Delegates are strongly encouraged to prepare and submit position papers for the conference. A distinctive plaque is awarded each year for the best position paper submitted. All submissions will be blind evaluated prior to the conference, so there are some basic style details that must be followed. In addition, we are offering some suggestions to help ensure your submission is the best it can be.
* All submissions remain the copyright property of the author, with appropriate authorship credit given when published. The author grants DAYMUNC the right to publish any submitted position paper on its website or by hard copy and also grants the right to edit where necessary without exception.
Margins should be set to one inch all around and use 10 point Times Roman font and single spacing. Position papers must not exceed one side of one sheet of paper for all topics. In the top margin (Word header), please list your name and school on the first line and the committee and country on the second line. It is not necessary to leave any blank lines--feel free to cram in everything you can as you really have very little space to work with. Make every word count! Each topic must begin on a new line and start with the topic title followed by a colon and space. Footnotes and citations are not necessary in position papers.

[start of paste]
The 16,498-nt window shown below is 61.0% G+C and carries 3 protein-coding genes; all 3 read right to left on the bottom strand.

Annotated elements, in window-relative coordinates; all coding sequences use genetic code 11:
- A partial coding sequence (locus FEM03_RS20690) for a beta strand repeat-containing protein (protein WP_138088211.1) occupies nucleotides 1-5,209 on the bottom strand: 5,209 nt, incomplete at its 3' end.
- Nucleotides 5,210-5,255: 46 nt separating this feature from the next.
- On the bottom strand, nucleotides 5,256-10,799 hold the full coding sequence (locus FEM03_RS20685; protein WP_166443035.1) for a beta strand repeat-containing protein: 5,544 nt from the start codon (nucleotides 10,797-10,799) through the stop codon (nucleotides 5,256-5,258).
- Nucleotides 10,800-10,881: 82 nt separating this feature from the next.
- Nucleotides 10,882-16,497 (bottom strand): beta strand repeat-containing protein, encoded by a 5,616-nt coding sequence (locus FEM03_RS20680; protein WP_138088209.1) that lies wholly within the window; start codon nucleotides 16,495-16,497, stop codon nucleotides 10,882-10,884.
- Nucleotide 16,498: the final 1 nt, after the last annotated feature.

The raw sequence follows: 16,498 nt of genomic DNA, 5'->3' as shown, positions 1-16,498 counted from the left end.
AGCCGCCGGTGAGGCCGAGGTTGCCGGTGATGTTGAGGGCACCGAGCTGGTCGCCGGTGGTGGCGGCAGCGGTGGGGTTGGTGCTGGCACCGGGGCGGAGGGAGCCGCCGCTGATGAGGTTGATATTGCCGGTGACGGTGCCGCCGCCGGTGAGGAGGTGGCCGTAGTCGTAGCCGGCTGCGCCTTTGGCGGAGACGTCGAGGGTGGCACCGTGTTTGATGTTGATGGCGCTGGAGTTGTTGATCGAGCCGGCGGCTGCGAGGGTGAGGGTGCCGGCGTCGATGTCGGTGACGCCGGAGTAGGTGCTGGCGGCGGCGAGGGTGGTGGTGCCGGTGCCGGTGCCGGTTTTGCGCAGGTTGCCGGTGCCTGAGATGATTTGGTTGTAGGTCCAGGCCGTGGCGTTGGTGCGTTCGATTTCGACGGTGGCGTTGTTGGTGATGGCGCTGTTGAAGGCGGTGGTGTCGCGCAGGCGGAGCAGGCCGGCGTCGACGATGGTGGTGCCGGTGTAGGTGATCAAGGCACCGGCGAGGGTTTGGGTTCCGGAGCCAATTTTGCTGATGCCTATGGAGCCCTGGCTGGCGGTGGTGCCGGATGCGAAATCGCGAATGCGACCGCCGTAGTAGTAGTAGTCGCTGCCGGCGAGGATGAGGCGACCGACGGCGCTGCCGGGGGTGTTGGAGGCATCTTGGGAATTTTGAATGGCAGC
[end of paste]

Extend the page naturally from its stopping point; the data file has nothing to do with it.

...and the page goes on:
The following suggestions are offered to help guide your research and writing effort and are not the criteria for awards. Position papers serve to suggest how a Member State will act during the conference. They are necessarily prospective, forward looking, statements of national policy.
Give your country's formal name once and only in the first line of each topic--subsequently, the use of appropriate acronyms is acceptable.
Position statements are generally expressed in plural first person but use care in your choice of verbs. For example, the government of a country can "know," "value," "think" or "believe" but it lacks the capacity to "feel." Third person can also be used to provide sentence variety.
It is a good idea to avoid using up space with flat facts (things like population, location, area, etc) as this information is readily available and really is not policy.
It is not meaningful to provide historical accounts of what the country has done in the past. While historical policy may inform us of present policy, what is really desired are clear concise statements of what the county intends to do now and in the future. Thus, long lists of ratified treaties and supported resolutions waste precious space and should be avoided.
The most important question a great position paper answers is what the country believes is the best solution to the problem being addressed. Think of it this way--if your country was authoring the working paper and could do anything it wanted, what would that be?
A variety of research aids are provided on this website in the resource area in addition to those provided in the background guides. Within that section you can find information regarding UN resolutions, general country information, NGO resources, and links to a variety of current events sources as well. New resources are being added regularly, so keep checking the site frequently. We hope these resources and suggestions will help you write an award winning paper.
Papers can be e-mailed as attachments to email@example.com. A Word document (.doc) is required - please no PDFs or other formats.